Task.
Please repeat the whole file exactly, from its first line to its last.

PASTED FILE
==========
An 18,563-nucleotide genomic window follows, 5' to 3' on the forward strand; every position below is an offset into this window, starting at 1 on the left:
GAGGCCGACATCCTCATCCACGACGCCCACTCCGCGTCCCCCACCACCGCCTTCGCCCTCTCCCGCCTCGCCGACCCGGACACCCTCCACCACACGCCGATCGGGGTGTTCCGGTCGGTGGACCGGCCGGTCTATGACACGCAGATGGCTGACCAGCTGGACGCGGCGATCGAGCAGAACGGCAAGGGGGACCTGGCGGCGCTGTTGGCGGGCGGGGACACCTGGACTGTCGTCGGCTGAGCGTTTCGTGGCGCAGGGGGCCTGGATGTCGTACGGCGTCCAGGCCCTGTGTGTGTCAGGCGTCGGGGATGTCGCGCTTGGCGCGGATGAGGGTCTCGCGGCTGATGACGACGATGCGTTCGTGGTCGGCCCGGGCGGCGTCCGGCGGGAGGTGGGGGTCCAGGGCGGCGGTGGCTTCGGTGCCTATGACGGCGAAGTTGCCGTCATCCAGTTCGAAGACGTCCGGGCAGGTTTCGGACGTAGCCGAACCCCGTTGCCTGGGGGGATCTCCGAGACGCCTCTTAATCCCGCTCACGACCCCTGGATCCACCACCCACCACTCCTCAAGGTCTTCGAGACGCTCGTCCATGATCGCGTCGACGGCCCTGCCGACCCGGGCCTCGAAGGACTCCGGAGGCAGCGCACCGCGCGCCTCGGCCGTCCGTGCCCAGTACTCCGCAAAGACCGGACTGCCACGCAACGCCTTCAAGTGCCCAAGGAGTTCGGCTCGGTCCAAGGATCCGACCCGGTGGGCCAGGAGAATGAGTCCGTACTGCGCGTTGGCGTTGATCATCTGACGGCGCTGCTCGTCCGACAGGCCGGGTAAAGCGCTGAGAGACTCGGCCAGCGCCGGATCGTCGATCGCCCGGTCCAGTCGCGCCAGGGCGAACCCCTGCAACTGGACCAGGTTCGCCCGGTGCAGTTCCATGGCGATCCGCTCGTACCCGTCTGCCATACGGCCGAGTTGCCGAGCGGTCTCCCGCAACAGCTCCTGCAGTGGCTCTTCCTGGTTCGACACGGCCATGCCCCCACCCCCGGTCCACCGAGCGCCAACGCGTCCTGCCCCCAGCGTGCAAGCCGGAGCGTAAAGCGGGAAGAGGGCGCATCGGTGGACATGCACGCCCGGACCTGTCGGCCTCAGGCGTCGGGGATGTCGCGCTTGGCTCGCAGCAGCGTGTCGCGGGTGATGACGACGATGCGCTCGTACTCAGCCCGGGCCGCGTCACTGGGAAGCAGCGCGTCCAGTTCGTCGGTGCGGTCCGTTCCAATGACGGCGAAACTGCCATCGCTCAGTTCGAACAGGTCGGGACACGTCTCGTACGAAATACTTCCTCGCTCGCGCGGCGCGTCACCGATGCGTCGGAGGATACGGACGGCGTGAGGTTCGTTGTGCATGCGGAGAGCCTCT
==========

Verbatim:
An 18,563-nucleotide genomic window follows, 5' to 3' on the forward strand; every position below is an offset into this window, starting at 1 on the left:
GAGGCCGACATCCTCATCCACGACGCCCACTCCGCGTCCCCCACCACCGCCTTCGCCCTCTCCCGCCTCGCCGACCCGGACACCCTCCACCACACGCCGATCGGGGTGTTCCGGTCGGTGGACCGGCCGGTCTATGACACGCAGATGGCTGACCAGCTGGACGCGGCGATCGAGCAGAACGGCAAGGGGGACCTGGCGGCGCTGTTGGCGGGCGGGGACACCTGGACTGTCGTCGGCTGAGCGTTTCGTGGCGCAGGGGGCCTGGATGTCGTACGGCGTCCAGGCCCTGTGTGTGTCAGGCGTCGGGGATGTCGCGCTTGGCGCGGATGAGGGTCTCGCGGCTGATGACGACGATGCGTTCGTGGTCGGCCCGGGCGGCGTCCGGCGGGAGGTGGGGGTCCAGGGCGGCGGTGGCTTCGGTGCCTATGACGGCGAAGTTGCCGTCATCCAGTTCGAAGACGTCCGGGCAGGTTTCGGACGTAGCCGAACCCCGTTGCCTGGGGGGATCTCCGAGACGCCTCTTAATCCCGCTCACGACCCCTGGATCCACCACCCACCACTCCTCAAGGTCTTCGAGACGCTCGTCCATGATCGCGTCGACGGCCCTGCCGACCCGGGCCTCGAAGGACTCCGGAGGCAGCGCACCGCGCGCCTCGGCCGTCCGTGCCCAGTACTCCGCAAAGACCGGACTGCCACGCAACGCCTTCAAGTGCCCAAGGAGTTCGGCTCGGTCCAAGGATCCGACCCGGTGGGCCAGGAGAATGAGTCCGTACTGCGCGTTGGCGTTGATCATCTGACGGCGCTGCTCGTCCGACAGGCCGGGTAAAGCGCTGAGAGACTCGGCCAGCGCCGGATCGTCGATCGCCCGGTCCAGTCGCGCCAGGGCGAACCCCTGCAACTGGACCAGGTTCGCCCGGTGCAGTTCCATGGCGATCCGCTCGTACCCGTCTGCCATACGGCCGAGTTGCCGAGCGGTCTCCCGCAACAGCTCCTGCAGTGGCTCTTCCTGGTTCGACACGGCCATGCCCCCACCCCCGGTCCACCGAGCGCCAACGCGTCCTGCCCCCAGCGTGCAAGCCGGAGCGTAAAGCGGGAAGAGGGCGCATCGGTGGACATGCACGCCCGGACCTGTCGGCCTCAGGCGTCGGGGATGTCGCGCTTGGCTCGCAGCAGCGTGTCGCGGGTGATGACGACGATGCGCTCGTACTCAGCCCGGGCCGCGTCACTGGGAAGCAGCGCGTCCAGTTCGTCGGTGCGGTCCGTTCCAATGACGGCGAAACTGCCATCGCTCAGTTCGAACAGGTCGGGACACGTCTCGTACGAAATACTTCCTCGCTCGCGCGGCGCGTCACCGATGCGTCGGAGGATACGGACGGCGTGAGGTTCGTTGTGCATGCGGAGAGCCTCT